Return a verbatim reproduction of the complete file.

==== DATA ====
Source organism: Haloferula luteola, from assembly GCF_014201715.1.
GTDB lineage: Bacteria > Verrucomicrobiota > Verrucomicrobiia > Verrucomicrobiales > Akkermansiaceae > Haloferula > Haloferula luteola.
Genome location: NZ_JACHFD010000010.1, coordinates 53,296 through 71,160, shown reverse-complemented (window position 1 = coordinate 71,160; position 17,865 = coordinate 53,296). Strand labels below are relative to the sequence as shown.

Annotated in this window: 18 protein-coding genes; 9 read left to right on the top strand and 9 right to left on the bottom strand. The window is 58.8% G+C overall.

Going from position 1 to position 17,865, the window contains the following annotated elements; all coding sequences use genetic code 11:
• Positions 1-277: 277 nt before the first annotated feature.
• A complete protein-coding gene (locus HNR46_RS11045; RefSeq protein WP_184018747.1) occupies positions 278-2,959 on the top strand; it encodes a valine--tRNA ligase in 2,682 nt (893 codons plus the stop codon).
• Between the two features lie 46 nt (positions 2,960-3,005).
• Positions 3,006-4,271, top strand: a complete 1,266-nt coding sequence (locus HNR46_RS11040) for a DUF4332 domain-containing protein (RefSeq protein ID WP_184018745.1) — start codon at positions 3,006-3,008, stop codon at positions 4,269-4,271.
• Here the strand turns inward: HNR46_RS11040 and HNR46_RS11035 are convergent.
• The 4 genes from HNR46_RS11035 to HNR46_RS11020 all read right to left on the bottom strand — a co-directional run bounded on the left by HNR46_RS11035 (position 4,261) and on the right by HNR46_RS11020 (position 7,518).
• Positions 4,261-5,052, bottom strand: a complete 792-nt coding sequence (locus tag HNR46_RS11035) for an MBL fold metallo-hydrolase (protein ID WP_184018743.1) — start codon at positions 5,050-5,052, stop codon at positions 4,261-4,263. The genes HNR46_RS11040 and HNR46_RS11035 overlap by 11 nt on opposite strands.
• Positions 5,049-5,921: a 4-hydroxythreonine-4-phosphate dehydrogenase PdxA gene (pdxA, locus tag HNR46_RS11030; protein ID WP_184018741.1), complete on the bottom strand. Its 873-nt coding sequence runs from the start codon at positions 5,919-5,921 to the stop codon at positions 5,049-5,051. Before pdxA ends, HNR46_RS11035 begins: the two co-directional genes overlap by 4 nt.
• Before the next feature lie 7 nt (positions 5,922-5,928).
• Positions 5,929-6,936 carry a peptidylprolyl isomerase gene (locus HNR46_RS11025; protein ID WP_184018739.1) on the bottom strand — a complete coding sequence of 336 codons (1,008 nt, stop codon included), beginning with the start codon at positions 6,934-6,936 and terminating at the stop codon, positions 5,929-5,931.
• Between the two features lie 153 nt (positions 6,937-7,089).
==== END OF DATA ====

Source organism: Haloferula luteola, from assembly GCF_014201715.1.
GTDB lineage: Bacteria > Verrucomicrobiota > Verrucomicrobiia > Verrucomicrobiales > Akkermansiaceae > Haloferula > Haloferula luteola.
Genome location: NZ_JACHFD010000010.1, coordinates 53,296 through 71,160, shown reverse-complemented (window position 1 = coordinate 71,160; position 17,865 = coordinate 53,296). Strand labels below are relative to the sequence as shown.

Annotated in this window: 18 protein-coding genes; 9 read left to right on the top strand and 9 right to left on the bottom strand. The window is 58.8% G+C overall.

Going from position 1 to position 17,865, the window contains the following annotated elements; all coding sequences use genetic code 11:
• Positions 1-277: 277 nt before the first annotated feature.
• A complete protein-coding gene (locus HNR46_RS11045; RefSeq protein WP_184018747.1) occupies positions 278-2,959 on the top strand; it encodes a valine--tRNA ligase in 2,682 nt (893 codons plus the stop codon).
• Between the two features lie 46 nt (positions 2,960-3,005).
• Positions 3,006-4,271, top strand: a complete 1,266-nt coding sequence (locus HNR46_RS11040) for a DUF4332 domain-containing protein (RefSeq protein ID WP_184018745.1) — start codon at positions 3,006-3,008, stop codon at positions 4,269-4,271.
• Here the strand turns inward: HNR46_RS11040 and HNR46_RS11035 are convergent.
• The 4 genes from HNR46_RS11035 to HNR46_RS11020 all read right to left on the bottom strand — a co-directional run bounded on the left by HNR46_RS11035 (position 4,261) and on the right by HNR46_RS11020 (position 7,518).
• Positions 4,261-5,052, bottom strand: a complete 792-nt coding sequence (locus tag HNR46_RS11035) for an MBL fold metallo-hydrolase (protein ID WP_184018743.1) — start codon at positions 5,050-5,052, stop codon at positions 4,261-4,263. The genes HNR46_RS11040 and HNR46_RS11035 overlap by 11 nt on opposite strands.
• Positions 5,049-5,921: a 4-hydroxythreonine-4-phosphate dehydrogenase PdxA gene (pdxA, locus tag HNR46_RS11030; protein ID WP_184018741.1), complete on the bottom strand. Its 873-nt coding sequence runs from the start codon at positions 5,919-5,921 to the stop codon at positions 5,049-5,051. Before pdxA ends, HNR46_RS11035 begins: the two co-directional genes overlap by 4 nt.
• Before the next feature lie 7 nt (positions 5,922-5,928).
• Positions 5,929-6,936 carry a peptidylprolyl isomerase gene (locus HNR46_RS11025; protein ID WP_184018739.1) on the bottom strand — a complete coding sequence of 336 codons (1,008 nt, stop codon included), beginning with the start codon at positions 6,934-6,936 and terminating at the stop codon, positions 5,929-5,931.
• Between the two features lie 153 nt (positions 6,937-7,089).